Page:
Tuesday, April 23 | Interoperability, Legislative/Policy, Thought Leadership, Post-Acute Care, Care Coordination

Experts Share What's to Come in Home Care and Hospice - Part 4

In this ongoing series, we asked home health and hospice experts their thoughts on how upcoming trends and changes will affect the industry in the next one, three and five years. Last time, we heard from executive director of Home Care Association of America (HCAOA), Phil Bongiorno, who spoke about how in-home technology and innovations can highly benefit homecare and hospice organizations moving forward.

We are now pleased to feature Mark Kulik, managing director of The Braff Group. Kulik has a wealth of knowledge with nearly 40 years of home health and home care industry experience.

If you look carefully at patterns of consolidation (from strategy to timelines to valuation), historical trends in reimbursement (and how the market is likely to react), issues regarding supply and demand, and more, you can begin to hone in on the directions the mergers and acquisitions (M&A) market in a given segment is likely headed.

Here, then, is what we anticipate in home health and hospice M&A, and equally important, why.

The value of Medicare-certified home health agencies is just begging for a correction

First, it was the phased-in cuts over four years and the go-forward clarity of payment it provided (even if negative) that propped up the mergers and acquisitions climate for home health agencies.    

Then it was the development, implementation and success of alternative payment models that reward “the right care, at the right time, in the right place,” which placed certified home health agencies squarely in the sights of new buyers seeking to build a continuum of care.

Together, these factors boosted demand for home health agencies, creating “market momentum” that has pushed valuations near the peak levels achieved around 2005-2008.

But now, enter PDGM payment reform as CMS looks to up the LUPA thresholds, upend the standard 60-day episode, and undo the therapy thresholds. 

While providers may be able to overlay the new payment model on their past business to predict its impact (and potential response), they cannot predict the behavioral changes referral sources and other providers will undergo. That, in turn, could reshape the market.

But to be sure, buyers will assume the worst. 

Sellers will assume the best.

And as a result of this uncertainty, valuations are a near lock to experience a slide.

Perhaps more importantly, much like we saw during the transition from cost-based to prospective pay reimbursement, the certified home health M&A market could very well be on ice for a year or more beginning July 1, 2019 during the run-up to these changes.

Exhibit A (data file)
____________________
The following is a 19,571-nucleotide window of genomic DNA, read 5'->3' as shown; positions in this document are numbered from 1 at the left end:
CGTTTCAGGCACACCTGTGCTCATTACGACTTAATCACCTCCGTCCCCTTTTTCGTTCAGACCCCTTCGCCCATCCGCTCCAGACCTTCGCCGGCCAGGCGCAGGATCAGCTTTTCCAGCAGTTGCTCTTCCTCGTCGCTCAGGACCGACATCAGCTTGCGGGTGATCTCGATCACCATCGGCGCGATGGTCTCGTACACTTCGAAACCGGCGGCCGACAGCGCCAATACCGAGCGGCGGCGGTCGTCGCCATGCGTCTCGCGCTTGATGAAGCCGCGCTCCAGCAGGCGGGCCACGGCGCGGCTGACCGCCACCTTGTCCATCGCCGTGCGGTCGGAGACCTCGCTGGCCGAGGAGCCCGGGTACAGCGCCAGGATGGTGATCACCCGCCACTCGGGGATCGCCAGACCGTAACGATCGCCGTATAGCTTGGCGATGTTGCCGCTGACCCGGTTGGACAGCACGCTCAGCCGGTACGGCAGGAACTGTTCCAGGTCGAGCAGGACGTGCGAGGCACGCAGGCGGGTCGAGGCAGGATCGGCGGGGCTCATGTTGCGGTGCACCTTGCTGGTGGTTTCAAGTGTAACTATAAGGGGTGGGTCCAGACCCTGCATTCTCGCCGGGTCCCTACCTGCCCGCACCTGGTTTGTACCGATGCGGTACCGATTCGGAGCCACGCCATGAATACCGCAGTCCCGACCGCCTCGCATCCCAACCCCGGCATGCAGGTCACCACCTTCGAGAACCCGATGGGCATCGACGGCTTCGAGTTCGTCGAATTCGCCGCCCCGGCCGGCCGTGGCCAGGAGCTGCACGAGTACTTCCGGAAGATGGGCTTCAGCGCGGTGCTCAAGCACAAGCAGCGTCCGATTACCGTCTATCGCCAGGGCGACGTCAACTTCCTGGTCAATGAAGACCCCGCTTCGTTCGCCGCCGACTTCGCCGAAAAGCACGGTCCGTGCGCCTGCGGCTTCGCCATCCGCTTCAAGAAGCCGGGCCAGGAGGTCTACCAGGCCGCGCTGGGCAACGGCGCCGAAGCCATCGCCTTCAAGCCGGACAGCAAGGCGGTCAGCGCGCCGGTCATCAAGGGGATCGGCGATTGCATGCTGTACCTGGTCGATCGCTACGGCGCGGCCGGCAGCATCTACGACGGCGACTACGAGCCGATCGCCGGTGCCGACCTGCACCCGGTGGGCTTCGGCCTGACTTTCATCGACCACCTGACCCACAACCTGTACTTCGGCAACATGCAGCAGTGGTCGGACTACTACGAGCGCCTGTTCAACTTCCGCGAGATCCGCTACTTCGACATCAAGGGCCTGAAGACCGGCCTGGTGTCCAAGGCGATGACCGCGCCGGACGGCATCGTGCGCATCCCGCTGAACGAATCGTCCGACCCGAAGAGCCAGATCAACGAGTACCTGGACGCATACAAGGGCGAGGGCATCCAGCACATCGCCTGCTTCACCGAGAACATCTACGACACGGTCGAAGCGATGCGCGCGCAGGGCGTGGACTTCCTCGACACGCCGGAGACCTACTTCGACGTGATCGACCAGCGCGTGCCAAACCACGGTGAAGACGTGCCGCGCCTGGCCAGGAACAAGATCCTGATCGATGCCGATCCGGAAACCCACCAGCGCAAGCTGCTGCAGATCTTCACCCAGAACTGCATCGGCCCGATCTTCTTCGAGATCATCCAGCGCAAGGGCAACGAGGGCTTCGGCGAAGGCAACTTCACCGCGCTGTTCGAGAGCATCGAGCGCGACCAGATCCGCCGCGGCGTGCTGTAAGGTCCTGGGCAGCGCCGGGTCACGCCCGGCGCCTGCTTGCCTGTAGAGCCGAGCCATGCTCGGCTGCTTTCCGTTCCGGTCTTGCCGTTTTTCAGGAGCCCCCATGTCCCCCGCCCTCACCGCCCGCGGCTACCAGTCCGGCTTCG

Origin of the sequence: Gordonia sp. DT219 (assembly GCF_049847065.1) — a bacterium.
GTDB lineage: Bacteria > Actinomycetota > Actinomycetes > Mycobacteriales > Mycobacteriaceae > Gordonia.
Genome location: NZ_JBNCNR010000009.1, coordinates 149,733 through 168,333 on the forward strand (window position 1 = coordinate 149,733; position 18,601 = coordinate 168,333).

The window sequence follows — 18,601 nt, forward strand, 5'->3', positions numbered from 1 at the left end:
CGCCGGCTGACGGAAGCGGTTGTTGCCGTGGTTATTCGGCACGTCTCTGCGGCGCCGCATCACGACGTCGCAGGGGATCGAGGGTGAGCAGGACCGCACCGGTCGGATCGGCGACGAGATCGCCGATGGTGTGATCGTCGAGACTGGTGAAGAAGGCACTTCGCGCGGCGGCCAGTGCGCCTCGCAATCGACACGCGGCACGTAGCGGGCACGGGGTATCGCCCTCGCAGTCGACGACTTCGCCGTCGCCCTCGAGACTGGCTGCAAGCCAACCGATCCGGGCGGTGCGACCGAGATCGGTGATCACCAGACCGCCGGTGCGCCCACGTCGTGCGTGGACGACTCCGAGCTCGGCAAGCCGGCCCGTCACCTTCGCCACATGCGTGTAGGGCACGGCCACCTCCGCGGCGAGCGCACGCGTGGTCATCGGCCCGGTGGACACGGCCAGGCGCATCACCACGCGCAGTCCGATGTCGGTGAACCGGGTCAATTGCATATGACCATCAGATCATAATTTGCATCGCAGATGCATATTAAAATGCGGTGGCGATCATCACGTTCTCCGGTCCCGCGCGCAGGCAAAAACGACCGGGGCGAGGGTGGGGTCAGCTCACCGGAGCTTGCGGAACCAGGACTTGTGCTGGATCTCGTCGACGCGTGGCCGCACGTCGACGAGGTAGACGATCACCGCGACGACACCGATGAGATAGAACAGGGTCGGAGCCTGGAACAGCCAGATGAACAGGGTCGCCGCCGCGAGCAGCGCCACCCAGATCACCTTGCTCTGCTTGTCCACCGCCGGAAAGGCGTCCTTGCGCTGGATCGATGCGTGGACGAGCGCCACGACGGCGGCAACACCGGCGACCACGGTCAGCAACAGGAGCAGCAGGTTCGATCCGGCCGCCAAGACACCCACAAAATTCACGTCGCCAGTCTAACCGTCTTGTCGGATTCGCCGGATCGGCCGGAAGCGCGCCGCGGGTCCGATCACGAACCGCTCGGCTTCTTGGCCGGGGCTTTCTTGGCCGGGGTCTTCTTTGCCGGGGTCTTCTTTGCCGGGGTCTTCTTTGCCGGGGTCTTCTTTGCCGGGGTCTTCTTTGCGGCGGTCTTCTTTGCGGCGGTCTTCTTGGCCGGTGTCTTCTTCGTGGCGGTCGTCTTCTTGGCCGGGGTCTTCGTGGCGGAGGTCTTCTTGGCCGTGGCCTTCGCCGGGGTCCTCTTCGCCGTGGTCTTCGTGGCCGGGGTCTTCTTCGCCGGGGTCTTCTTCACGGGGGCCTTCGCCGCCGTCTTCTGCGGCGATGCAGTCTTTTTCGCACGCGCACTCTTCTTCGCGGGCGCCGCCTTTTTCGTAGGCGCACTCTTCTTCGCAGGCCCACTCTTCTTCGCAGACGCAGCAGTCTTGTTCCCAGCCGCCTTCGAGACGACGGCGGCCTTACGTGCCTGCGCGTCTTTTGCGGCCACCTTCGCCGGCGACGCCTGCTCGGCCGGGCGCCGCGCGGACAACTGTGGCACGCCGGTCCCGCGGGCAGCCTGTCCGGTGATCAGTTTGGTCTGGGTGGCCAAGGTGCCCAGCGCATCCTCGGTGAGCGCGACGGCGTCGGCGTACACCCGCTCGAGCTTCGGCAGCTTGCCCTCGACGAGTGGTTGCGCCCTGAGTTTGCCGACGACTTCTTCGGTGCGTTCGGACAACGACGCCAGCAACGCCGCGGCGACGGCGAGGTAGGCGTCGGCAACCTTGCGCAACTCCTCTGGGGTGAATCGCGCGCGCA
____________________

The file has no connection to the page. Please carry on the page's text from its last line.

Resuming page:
Home health’s loss will be hospice’s gain

Given similar clinical underpinnings of home health and hospice as well as a far more stable payment methodology (at least for now), buyers will likely pivot towards the comparative safety and predictability of hospice.  At least until a year or two from now when both buyers and sellers alike can begin worrying about the implications of the Medicare Advantage hospice carve-out being carved back in.

The time is nigh for private duty M&A

As personal care is increasingly being seen as a cost-effective way to monitor and manage patients, ensure medication compliance, head off unnecessary emergency room visits, and prevent hospitalizations and subsequent re-hospitalizations, the conditions are ripe for integrating personal care with other post-acute providers.

That’s why private duty activity has surged over the recent past – and will likely continue to do so over the near term.

Medicaid M&A yearns to break free

Due in no small part to Medicaid expansion under the Affordable Care Act, interest in and demand for providers targeting Medicaid beneficiaries has generally risen. 

That said, the sector hasn’t truly busted out, as the market dynamics might suggest.  Perhaps it’s due to the typically thinner margins or the variability in eligibility and rates from state-to-state.  Or maybe it’s simply institutional bias against the sector because of what it isn’t (that being Medicare).

Regardless, as states seek to divert more patients from skilled nursing facilities to home care, as they begin to realize that dollars spent on regular personal care may dwarf the costs of preventable (or delay-able) hospitalizations, and as more private equity groups realize successful investments and exits, Medicaid M&A may yet break out.

In the fifth part of this series, we will hear from the president of Remington Health Strategy Group, Lisa Remington. In addition, be sure to check out the previous post of the series to learn more about how upcoming industry trends and changes could affect home health and hospice.

 

 

Meet the Author

Mark Kulik · Managing Director, The Braff Group

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